Subject reports still sleeping well and expresses her surprise that it has lasted. She adds “it’s hard when you have accepted yourself as basically an excellent insomniac to believe you are a good sleeper. Getting a very decent 7 hours a night and some nights I don’t even wake up once”.
Day 18 (10th May 2016)
In the subject’s own words;
“I have continued to sleep very well, some nights not waking up at all until woken by the children or the dog, some nights I may wake up a few times but I am able to go straight back to sleep when I tell myself to do so. I have also noticed that I feel more tired earlier in the evening. Previously I rarely fell asleep before midnight (I think I had almost become afraid of trying to sleep earlier) whereas now sometimes I am asleep by 10.30. Generally I feel I have far more energy during the daytime, I am more productive and I am no longer tired in the morning.
The subject continues to describe herself as a master sleeper, able to rely on enjoying 7-8 hours of sleep per night. She says she now struggles to understand how she coped with the years of poor sleep, getting by on just a few hours per night.
(This “I don’t know now how I coped with the problem” way of thinking shows a real shift in mindset, so much so that the old perspective is hard to access. Always a great sign of lasting change).
A couple of questions (for extra info)
What other strategies or interventions had you previously tried to improve sleep?
Previously I had tried all the well known methods of good sleep hygiene. I made sure my pillows were exactly right and my bedsheets were very crisp. I used lavender and meditation to help me relax. My bedroom is very neat, dark, quiet and a good temperature. I do not watch TV, read or use electronic devices in bed. I attended my GP and was told to write down how many times I awoke per night and I also used a wrist device to measure my hours of sleep and the quality of my sleep. Both of these things resulted in me feeling more stressed about sleep as they proved to me how poor a sleeper I really was. I have thought about wearing the sleeping device again now to see the difference but I really don’t need to as I know I am sleeping very well.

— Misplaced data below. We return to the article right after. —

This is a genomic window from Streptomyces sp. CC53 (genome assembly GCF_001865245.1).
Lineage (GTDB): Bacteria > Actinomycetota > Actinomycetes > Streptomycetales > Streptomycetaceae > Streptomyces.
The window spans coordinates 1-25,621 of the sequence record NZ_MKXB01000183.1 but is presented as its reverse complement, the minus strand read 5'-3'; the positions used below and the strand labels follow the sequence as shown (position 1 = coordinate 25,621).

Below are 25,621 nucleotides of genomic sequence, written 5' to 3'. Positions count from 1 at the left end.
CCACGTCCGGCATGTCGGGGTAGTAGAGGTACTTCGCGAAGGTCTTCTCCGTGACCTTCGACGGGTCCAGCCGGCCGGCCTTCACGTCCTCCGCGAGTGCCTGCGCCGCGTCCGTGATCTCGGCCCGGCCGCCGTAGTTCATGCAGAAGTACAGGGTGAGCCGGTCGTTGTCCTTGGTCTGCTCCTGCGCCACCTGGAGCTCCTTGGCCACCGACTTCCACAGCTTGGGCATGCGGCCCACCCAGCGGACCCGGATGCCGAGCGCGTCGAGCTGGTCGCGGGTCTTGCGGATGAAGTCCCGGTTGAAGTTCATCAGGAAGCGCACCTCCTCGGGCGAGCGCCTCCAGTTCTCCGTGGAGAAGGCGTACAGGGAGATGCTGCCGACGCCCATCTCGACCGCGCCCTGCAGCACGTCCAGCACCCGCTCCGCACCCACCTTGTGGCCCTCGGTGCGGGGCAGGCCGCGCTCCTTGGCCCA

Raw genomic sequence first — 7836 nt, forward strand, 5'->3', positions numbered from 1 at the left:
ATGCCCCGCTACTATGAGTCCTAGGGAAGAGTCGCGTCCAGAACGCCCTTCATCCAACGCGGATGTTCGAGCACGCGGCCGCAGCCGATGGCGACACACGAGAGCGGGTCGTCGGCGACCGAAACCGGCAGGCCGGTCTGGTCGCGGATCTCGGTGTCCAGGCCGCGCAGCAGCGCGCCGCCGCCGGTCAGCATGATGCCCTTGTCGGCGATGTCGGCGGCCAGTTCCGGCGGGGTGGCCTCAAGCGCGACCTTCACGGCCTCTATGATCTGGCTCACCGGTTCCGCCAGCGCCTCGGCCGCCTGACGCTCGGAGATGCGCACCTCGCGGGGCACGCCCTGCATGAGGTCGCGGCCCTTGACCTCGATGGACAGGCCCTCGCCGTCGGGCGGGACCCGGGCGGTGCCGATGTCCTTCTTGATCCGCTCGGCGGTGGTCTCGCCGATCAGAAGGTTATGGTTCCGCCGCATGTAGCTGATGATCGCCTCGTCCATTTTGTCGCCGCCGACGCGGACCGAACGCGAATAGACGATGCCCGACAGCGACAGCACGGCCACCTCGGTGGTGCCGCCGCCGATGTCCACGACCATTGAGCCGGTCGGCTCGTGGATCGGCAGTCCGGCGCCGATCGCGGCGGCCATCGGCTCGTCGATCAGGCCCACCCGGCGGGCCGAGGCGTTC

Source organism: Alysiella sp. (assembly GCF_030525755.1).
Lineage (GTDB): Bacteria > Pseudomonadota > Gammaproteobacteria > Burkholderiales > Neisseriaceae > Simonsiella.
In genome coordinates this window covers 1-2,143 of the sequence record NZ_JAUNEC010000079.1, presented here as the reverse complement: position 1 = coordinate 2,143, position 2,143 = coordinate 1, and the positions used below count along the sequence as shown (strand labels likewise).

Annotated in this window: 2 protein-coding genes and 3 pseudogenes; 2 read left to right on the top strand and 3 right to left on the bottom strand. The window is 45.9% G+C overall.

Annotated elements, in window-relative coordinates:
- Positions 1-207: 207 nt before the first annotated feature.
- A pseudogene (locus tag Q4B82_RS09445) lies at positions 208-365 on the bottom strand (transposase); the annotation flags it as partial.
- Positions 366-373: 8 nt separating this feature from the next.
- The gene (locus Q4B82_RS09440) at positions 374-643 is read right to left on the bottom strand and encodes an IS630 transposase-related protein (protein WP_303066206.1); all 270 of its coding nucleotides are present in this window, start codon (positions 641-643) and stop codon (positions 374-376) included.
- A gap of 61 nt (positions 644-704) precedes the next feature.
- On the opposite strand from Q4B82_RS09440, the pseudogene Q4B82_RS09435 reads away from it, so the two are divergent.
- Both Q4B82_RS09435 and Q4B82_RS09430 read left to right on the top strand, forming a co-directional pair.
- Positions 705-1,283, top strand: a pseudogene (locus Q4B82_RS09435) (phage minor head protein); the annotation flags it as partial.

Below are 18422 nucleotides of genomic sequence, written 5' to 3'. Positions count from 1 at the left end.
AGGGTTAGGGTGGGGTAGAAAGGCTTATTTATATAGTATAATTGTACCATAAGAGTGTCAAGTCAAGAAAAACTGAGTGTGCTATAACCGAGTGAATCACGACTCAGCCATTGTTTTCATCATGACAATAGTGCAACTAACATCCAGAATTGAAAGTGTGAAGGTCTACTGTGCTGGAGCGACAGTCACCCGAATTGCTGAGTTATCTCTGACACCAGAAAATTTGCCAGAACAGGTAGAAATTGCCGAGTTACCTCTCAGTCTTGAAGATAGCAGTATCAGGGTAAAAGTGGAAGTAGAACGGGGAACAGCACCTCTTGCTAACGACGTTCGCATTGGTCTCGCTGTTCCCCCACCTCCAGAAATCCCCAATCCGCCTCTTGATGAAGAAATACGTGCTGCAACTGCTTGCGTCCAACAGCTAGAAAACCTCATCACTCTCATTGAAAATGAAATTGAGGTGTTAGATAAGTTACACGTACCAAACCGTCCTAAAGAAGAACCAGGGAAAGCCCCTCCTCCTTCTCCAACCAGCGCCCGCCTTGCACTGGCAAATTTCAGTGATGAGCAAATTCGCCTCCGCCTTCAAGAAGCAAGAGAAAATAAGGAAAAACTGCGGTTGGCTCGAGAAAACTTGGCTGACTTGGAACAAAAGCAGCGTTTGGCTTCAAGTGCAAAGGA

What difference has it made to you being able to get a decent nights sleep?
Higher energy levels, less tired during the day, more tired (appropriately) during the late evening.
Has anyone else benefited from this change you have made?
My husband is less disturbed by me during the night
For anyone reading this who is struggling with poor sleep or any other issue, perhaps feeling that change is not possible – what would you say to that person?
I had given up hope that I would be a good sleeper again. I had accepted that I was a very poor sleeper and that there was nothing that could be done about it as I did not want to take medication. I had learned to live my life around this and had accepted it was just part of me. I was extremely surprised that something as simple as changing my waking strategy could lead to such a quick, dramatic change which has lasted. I no longer fear sleeping somewhere different because I am now confident that my sleep strategy will work anywhere. It has made me feel very confident that I can change other things I am unhappy with by looking at my strategies. Life feels very much improved and I am happy.”